This is a bridge in the middle of the city which overs a slightly elevated view, the only catch is you have to wait until the road is closed to traffic and fend for a spot. If crowds aren’t your thing, I definitely recommend getting to Goshogawara earlier in the afternoon if you want to get a great spot. But don’t worry, even if you don’t manage to get a great spot, the major attraction of this festival is so huge that there isn’t really a bad spot in the whole city.
Once the sun has set and 7pm rolls around, fireworks go off signalling the start of the festival which continues for two hours until 9 pm. First the drums and flutes of the parade music begin and numerous floats, first small but gradually getting bigger, come out and make a circuit around downtown Goshogawara city.
If you go to the Hirosaki Neputa festival or the Aomori Nebuta festival you might notice how each festival has its own music and own cheer shouted out by participants. The cheer in the Tachi Neputa is “Yattemare” which means something close to “Go and get ’em!” which harkens back to the combative history of the festival, when fights would break out among competing floats and their members. I think it’s safe to say that Tachi Neputa also has one of the most energetic melodies out of all the festivals in the prefecture.
But back to the floats-this is just a sampling of what you can see:
<image2>
Scenes from Japanese mythology recreated in three amazing dimensions.
<image3>
While not terribly Japanese, it is still very cute nonetheless.
<image4>
And some floats are beautifully painted, making them a pleasure to photograph.
<image5>
Here you can get an idea of how much work goes into constructing a single float, from creating the framework, applying Japanese paper, and painting the paper. But don’t get too impressed just yet… I still haven’t shown you the big momma float!
And here it is…
<image 6>
Yes, it’s really that tall… For reference you can see it towers over the surrounding buildings of several stories in height, and even makes the utility poles seem like blades of grass as these floats galantly parade their way around the city.
<image7>
It’s really amazing to see how massively tall these floats are and how they can be supported by such a small base and moved around by people so gracefully. If you are photographer this is a definite must see festival in Japan. I filled up an 12 gigabyte memory card in just 2 hours!
I definitely recommend anyone visiting Japan during early August to come up and see Goshogawara’s Tachi Neputa Festival, and don’t forget to bring your camera!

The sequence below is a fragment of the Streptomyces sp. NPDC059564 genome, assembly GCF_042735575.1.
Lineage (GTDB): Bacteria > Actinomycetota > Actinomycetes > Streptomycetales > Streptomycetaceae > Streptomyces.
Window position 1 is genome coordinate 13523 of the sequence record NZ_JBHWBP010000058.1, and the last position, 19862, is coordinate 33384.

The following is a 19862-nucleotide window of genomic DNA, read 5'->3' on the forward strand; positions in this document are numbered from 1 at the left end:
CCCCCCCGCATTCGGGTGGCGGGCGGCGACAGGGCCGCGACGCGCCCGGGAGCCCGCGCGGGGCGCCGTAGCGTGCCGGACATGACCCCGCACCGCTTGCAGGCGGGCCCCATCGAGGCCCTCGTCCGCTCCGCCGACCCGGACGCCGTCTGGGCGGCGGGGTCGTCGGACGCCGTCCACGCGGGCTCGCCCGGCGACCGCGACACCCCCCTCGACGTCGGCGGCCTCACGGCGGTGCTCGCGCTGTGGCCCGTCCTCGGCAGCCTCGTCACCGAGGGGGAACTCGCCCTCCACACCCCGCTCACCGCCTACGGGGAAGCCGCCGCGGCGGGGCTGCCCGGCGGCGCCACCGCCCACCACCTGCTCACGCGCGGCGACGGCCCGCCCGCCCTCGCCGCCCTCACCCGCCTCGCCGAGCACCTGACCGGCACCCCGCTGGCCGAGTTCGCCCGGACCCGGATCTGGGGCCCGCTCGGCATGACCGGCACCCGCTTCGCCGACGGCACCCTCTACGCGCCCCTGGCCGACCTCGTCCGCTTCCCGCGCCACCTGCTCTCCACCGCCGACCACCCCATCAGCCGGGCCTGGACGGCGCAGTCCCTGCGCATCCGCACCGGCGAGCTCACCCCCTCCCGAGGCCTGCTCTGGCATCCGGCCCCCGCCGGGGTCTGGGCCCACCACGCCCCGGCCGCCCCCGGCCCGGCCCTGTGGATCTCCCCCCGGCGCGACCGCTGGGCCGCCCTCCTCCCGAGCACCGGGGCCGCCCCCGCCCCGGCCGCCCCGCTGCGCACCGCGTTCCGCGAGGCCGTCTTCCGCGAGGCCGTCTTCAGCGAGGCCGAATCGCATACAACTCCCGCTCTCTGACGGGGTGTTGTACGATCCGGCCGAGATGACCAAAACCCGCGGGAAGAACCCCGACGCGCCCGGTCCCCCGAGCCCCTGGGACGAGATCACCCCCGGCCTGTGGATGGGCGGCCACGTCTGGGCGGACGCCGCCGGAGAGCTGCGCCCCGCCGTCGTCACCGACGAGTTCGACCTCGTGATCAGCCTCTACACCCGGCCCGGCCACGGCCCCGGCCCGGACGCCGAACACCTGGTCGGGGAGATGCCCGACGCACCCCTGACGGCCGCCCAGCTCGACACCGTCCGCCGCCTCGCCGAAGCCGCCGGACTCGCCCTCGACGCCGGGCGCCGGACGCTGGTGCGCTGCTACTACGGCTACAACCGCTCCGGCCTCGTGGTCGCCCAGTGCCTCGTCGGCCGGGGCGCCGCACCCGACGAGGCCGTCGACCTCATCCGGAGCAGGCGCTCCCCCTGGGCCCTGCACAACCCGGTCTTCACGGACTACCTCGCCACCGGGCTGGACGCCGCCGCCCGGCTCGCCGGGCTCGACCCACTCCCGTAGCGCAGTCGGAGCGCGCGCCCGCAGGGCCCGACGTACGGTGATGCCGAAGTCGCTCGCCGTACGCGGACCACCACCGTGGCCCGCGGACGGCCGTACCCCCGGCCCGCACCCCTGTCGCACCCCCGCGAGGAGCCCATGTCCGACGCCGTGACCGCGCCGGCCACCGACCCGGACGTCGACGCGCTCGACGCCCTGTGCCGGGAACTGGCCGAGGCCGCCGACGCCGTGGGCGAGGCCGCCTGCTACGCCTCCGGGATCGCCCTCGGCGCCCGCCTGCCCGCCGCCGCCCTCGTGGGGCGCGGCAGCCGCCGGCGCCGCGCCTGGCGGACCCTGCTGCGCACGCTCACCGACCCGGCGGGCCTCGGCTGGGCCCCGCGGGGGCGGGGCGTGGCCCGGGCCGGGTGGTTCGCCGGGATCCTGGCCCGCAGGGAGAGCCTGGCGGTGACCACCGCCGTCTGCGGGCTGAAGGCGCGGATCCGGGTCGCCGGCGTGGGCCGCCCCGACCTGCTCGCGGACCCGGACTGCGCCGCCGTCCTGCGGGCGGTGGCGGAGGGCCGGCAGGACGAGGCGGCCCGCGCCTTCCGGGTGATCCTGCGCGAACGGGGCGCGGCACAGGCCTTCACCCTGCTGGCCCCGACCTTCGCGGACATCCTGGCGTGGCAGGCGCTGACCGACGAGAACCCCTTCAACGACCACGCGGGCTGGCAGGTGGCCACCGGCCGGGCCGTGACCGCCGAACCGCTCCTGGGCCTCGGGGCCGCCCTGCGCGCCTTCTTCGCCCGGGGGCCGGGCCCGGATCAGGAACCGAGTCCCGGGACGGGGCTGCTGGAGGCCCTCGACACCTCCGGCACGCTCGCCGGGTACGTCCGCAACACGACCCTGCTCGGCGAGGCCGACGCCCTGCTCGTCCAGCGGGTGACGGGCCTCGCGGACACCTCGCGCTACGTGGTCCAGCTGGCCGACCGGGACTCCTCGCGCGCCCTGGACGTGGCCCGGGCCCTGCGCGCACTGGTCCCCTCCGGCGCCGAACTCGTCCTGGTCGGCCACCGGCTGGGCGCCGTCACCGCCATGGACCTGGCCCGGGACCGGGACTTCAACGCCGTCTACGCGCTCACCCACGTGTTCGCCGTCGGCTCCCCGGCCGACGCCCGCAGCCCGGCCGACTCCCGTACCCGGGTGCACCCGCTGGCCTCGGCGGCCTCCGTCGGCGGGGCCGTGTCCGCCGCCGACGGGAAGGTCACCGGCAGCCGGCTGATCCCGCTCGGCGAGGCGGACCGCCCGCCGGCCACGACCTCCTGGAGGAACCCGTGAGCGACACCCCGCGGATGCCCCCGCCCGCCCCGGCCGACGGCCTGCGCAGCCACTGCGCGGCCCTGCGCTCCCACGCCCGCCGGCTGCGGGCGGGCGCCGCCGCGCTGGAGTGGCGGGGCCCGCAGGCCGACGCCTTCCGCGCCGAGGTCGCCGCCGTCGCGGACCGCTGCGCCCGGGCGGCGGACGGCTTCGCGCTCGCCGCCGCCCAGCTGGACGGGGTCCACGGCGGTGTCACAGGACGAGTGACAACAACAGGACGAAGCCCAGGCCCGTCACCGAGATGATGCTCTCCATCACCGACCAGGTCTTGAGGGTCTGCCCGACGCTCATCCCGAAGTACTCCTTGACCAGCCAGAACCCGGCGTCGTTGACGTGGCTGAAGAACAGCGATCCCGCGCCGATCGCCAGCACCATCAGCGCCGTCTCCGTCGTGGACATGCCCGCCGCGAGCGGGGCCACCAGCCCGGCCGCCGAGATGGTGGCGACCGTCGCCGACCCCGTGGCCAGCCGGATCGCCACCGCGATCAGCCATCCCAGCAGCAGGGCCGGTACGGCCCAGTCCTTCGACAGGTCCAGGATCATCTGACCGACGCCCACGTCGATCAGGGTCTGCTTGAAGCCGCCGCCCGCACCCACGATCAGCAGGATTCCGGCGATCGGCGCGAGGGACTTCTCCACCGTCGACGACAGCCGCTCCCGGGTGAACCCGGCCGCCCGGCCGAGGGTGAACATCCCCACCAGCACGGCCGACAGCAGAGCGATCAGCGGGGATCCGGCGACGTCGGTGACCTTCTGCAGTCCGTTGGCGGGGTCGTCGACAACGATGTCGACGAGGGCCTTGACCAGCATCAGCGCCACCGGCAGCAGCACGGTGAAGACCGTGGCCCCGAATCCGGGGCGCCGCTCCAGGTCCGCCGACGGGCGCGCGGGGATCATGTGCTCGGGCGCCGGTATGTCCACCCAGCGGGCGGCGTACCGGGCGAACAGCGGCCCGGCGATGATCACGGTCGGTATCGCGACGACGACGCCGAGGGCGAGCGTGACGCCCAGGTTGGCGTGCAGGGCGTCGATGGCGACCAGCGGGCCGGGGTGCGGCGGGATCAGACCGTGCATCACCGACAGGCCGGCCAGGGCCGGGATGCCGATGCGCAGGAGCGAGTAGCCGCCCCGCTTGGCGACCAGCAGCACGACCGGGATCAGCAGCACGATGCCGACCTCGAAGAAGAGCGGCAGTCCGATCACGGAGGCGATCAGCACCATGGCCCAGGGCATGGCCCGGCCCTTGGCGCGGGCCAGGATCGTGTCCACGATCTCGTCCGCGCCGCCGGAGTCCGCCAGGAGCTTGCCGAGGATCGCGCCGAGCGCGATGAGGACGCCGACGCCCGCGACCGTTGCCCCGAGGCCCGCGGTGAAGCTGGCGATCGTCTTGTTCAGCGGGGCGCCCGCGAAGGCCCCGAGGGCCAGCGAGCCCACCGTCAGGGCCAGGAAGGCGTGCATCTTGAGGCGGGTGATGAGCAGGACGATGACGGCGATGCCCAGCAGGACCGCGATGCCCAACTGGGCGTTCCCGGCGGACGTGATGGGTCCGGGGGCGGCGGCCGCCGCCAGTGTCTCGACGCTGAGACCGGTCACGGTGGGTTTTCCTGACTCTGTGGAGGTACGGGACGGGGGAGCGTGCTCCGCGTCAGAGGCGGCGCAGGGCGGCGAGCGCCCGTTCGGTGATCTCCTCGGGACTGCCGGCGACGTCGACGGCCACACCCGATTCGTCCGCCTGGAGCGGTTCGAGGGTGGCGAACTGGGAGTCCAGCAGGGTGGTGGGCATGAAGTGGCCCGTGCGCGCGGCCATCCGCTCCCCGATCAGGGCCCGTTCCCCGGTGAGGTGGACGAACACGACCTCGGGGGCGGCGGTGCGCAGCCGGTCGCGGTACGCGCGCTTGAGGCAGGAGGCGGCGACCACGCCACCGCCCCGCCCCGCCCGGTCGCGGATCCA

For as long as I have been living in Aomori, people have been urging me to go and see the Tachi Neputa Festival in Goshogawara city. Tachi Neputa is famous for its illuminated three dimensional floats which are made out of paper and painted elaborately, much like the Nebuta Festival in Aomori, but the best thing is the size! The largest floats in the parade are over 20 meters (over 65 feet) tall! In fact, the name Tachi Neputa, (literally standing Neputa) refers to tall-standing composition of the floats.

Tachi Neputa is held every year for 5 days from August 4th to August 8th. It doesn’t matter if it is a weekday or not, the party still goes on! This year I went on the very last day, a popular day because the main floats stand facing one another and a popular Japanese singer from Goshogawara, Ikuzo Yoshi makes an appearance every year at his hometown’s festival on this last day. This year the last day also happened to be on a Saturday, making the festival extra packed with tons of onlookers.

Better to get here early so you can find a seat!

Better to get here early so you can find a seat!

This is a bridge in the middle of the city which overs a slightly elevated view, the only catch is you have to wait until the road is closed to traffic and fend for a spot. If crowds aren’t your thing, I definitely recommend getting to Goshogawara earlier in the afternoon if you want to get a great spot. But don’t worry, even if you don’t manage to get a great spot, the major attraction of this festival is so huge that there isn’t really a bad spot in the whole city.

Once the sun has set and 7pm rolls around, fireworks go off signalling the start of the festival which continues for two hours until 9 pm. First the drums and flutes of the parade music begin and numerous floats, first small but gradually getting bigger, come out and make a circuit around downtown Goshogawara city.

If you go to the Hirosaki Neputa festival or the Aomori Nebuta festival you might notice how each festival has its own music and own cheer shouted out by participants. The cheer in the Tachi Neputa is “Yattemare” which means something close to “Go and get ’em!” which harkens back to the combative history of the festival, when fights would break out among competing floats and their members. I think it’s safe to say that Tachi Neputa also has one of the most energetic melodies out of all the festivals in the prefecture.

But back to the floats-this is just a sampling of what you can see:

Scenes from Japanese mythology recreated in three amazing dimensions.

Scenes from Japanese mythology recreated in three amazing dimensions.

Well he isn't Japanese, but he is still very cute nonetheless.

Well he isn't Japanese, but he is still very cute nonetheless.

Some floats are beautifully painted, making them a pleasure to photograph.

Some floats are beautifully painted, making them a pleasure to photograph.

Here you can get an idea of how much work goes into constructing a single float, from creating the framework, applying Japanese paper, and painting the paper.

Here you can get an idea of how much work goes into constructing a single float, from creating the framework, applying Japanese paper, and painting the paper.

But don’t get too impressed just yet… I still haven’t shown you the big momma floats!

And here they are…

tachineputa6

Giants descend on Goshogawara

Yes, it’s really that tall… For reference you can see it towers over the surrounding buildings of several stories in height, and they even make the utility poles seem like blades of grass as these floats galantly parade their way around the city.

Behold the glory!

Behold the glory!

It’s really amazing to see how massively tall these floats are and how they can be supported by such a small base and moved around by people so gracefully. If you are photographer this is a definite must see festival in Japan. I filled up an 12 gigabyte memory card in just 2 hours!

I definitely recommend anyone visiting Japan during early August to come up and see Goshogawara’s Tachi Neputa Festival, and don’t forget to bring your camera, and maybe an extra memory card!